Teaching Philosophy

Whether explaining biological concepts to a group of 200 or a single individual, Dr. Tanya Renner's teaching objectives are quite similar. Tanya aims to cultivate excitement and interest in the natural sciences, while also making concepts concrete, understandable, and applicable. When she walks into a classroom or research laboratory, Tanya's goals as an educator are to (1) provide context, (2) use interdisciplinary techniques for science education, (3) encourage students to analyze, test, and reflect upon acquired information, and (4) bring enthusiasm for the topics she teaches.

Fundamentals of Evolutionary Genomics (ENT 530)

1 credit; Graduate course.

Genome sequencing techniques are advancing rapidly and becoming increasingly accessible to scientists. The availability of genomic data for non-model organisms coupled with higher rates of generating new data have made studying organismal evolution at a genome-wide scale more realizable. These data are being used to answer questions in wide-ranging fields such as genomics, functional and structural genomics, transcriptomics, systematics, biochemistry, and ecology. Bioinformatic and statistical tools are improving to accommodate the wealth (and complexity) of data provided by genomes. In spring 2020, this course was team taught by postdoctoral scholar Dr. Chloe Drummond and Dr. Tanya Renner.

The purpose of this course is two-fold:

  1. To survey the types of genomic data available and the questions scientists are answering with these data, and,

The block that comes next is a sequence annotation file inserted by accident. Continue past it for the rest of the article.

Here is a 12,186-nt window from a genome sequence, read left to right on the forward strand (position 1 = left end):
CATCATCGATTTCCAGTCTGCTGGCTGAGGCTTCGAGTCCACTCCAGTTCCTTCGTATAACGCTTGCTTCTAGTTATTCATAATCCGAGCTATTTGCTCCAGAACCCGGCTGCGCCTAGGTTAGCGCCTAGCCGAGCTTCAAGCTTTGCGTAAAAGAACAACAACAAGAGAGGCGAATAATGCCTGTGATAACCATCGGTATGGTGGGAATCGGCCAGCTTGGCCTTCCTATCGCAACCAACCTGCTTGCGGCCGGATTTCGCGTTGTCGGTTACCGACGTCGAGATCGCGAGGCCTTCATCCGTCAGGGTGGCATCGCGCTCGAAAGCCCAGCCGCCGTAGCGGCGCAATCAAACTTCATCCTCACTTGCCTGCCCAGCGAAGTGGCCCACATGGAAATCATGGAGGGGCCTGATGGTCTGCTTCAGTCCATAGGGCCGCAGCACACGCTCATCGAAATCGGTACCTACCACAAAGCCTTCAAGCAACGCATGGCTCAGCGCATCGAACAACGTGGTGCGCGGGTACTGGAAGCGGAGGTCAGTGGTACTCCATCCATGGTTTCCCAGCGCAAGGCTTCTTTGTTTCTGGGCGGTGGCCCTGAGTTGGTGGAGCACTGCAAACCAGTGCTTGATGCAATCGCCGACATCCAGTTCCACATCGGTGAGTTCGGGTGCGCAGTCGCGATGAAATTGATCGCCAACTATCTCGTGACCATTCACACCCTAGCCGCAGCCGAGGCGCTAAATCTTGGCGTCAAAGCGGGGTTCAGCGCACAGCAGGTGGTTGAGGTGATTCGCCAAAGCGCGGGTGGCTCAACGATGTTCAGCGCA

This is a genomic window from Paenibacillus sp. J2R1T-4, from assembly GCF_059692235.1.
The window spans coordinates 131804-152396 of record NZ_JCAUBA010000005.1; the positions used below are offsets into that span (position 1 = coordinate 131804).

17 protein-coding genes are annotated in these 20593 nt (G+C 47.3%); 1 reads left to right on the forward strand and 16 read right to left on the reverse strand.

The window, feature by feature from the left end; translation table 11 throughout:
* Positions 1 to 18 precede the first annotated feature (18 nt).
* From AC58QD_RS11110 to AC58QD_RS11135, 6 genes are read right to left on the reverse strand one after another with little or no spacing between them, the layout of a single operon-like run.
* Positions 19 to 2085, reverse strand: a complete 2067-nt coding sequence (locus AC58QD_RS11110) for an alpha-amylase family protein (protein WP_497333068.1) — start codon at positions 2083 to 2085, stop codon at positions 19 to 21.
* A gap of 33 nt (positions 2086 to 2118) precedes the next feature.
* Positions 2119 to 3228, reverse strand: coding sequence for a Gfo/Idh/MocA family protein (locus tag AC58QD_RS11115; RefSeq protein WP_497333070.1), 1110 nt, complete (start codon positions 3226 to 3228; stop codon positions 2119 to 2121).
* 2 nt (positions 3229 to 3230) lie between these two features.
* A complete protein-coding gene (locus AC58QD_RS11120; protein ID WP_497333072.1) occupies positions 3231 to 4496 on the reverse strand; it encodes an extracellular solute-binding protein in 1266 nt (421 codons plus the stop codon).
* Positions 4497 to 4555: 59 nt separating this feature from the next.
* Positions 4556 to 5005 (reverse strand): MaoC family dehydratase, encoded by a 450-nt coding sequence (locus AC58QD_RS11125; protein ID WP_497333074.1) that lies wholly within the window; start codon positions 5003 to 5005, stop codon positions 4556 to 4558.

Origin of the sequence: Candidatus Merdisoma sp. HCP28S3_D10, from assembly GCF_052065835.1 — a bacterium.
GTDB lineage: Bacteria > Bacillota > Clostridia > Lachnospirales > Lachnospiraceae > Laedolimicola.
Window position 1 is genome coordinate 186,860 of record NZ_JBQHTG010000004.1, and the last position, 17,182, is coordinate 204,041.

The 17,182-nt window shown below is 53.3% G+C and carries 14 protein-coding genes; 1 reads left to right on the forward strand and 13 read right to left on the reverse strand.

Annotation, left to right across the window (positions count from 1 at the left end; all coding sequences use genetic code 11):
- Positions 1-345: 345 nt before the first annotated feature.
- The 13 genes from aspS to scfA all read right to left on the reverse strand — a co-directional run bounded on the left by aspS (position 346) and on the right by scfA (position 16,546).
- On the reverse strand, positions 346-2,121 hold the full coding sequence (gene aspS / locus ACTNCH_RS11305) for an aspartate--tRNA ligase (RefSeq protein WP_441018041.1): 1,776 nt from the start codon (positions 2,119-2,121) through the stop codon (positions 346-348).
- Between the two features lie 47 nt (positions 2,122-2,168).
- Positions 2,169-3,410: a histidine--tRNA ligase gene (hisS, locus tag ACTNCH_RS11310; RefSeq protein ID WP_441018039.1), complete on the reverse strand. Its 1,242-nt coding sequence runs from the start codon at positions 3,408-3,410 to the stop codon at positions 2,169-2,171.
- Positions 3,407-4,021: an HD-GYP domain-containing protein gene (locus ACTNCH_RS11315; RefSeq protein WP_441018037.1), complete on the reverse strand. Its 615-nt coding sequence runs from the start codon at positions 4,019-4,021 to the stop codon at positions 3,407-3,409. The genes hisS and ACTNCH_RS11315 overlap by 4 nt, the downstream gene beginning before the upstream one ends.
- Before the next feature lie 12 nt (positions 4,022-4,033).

2. To leverage sample datasets to become comfortable handling large genomic datasets and gain hands-on experience with a variety of analytical techniques in evolutionary genomics.

Plant-Insect Interactions (ENT 497)

3 credits; Upper division undergraduate and graduate course.
This course is an introduction to and survey of the major areas of plant-insect interactions. This course explores how plant traits facilitate or deter insect behavior and development, chemical and structural counter-adaption and co-evolution, and how insects can benefit or adversely affect plant growth and survival. We will consider how plant-insect interactions influence insect population dynamics and plant community ecology. We will also investigate the effect of environmental quality on plant-insect interactions.

Introductory Entomology (ENT 313)

2 credits; Undergraduate course.
Introduction to basic entomology, covering insect diversity, identification, structure and function, and principles of management. This course is an introduction to entomology addressing issues of insect diversity, morphology and physiology, and identification of the most common groups of adult and immature insects. This course will highlight the beneficial and detrimental roles insects in human society along with responsible methods of pest management. Other topics such as insects as vectors of disease and the ecological and agricultural impact of exotic insect species introduction and climate change will be discussed.

Integrative Plant Communication and Growth (PLBIO 513)

4 credits; Graduate course - team taught.
Advanced study of plant communication, growth, and development considering molecular, physiological, and whole plant perspectives through lectures and problem solving.